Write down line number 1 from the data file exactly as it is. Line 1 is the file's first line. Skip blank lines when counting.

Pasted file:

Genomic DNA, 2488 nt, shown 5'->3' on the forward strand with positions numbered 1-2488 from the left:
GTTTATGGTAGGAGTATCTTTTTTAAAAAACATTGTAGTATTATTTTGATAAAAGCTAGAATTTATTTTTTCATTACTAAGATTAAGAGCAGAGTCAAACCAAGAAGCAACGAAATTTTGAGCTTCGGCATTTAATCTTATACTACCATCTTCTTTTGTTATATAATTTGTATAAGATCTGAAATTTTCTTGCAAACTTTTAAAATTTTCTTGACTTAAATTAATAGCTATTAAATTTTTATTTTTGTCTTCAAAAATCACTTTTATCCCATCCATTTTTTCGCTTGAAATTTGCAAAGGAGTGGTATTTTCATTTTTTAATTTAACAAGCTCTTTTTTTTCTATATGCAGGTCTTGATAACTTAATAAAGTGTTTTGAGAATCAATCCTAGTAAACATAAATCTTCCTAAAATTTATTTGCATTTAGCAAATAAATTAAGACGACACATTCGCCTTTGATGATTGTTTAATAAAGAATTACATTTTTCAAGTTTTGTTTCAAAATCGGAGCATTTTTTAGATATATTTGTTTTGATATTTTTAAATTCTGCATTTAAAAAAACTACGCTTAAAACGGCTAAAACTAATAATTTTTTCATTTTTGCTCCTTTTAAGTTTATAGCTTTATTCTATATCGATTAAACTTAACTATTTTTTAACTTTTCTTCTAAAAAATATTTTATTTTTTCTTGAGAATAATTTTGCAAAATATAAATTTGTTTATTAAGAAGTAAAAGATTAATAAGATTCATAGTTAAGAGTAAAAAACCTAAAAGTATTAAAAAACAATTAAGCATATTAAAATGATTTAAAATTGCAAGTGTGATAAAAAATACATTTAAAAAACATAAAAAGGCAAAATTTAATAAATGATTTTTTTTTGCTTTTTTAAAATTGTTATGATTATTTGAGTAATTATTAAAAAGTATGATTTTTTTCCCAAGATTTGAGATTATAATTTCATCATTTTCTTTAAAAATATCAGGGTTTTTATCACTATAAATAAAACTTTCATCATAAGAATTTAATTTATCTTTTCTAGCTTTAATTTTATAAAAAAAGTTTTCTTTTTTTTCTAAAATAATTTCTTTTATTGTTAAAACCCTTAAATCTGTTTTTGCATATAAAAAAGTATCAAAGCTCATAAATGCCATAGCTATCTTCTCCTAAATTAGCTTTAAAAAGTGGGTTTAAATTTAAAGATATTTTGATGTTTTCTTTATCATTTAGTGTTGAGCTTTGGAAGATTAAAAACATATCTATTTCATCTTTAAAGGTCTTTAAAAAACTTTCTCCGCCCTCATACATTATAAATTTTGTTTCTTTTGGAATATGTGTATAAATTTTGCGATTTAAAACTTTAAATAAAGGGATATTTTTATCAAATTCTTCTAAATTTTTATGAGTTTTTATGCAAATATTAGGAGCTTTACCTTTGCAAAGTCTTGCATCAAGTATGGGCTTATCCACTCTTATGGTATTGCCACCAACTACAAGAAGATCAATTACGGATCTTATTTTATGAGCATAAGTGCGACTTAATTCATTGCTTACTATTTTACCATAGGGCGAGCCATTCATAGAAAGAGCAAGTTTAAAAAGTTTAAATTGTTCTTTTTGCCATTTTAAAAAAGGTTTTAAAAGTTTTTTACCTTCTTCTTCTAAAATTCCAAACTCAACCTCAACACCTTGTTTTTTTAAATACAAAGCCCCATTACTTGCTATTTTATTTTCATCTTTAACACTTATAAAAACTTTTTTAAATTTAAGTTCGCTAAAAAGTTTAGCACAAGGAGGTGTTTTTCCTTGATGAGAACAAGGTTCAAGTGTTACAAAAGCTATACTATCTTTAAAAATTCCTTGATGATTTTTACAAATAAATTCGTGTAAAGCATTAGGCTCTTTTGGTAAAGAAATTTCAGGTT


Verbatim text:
Genomic DNA, 2488 nt, shown 5'->3' on the forward strand with positions numbered 1-2488 from the left: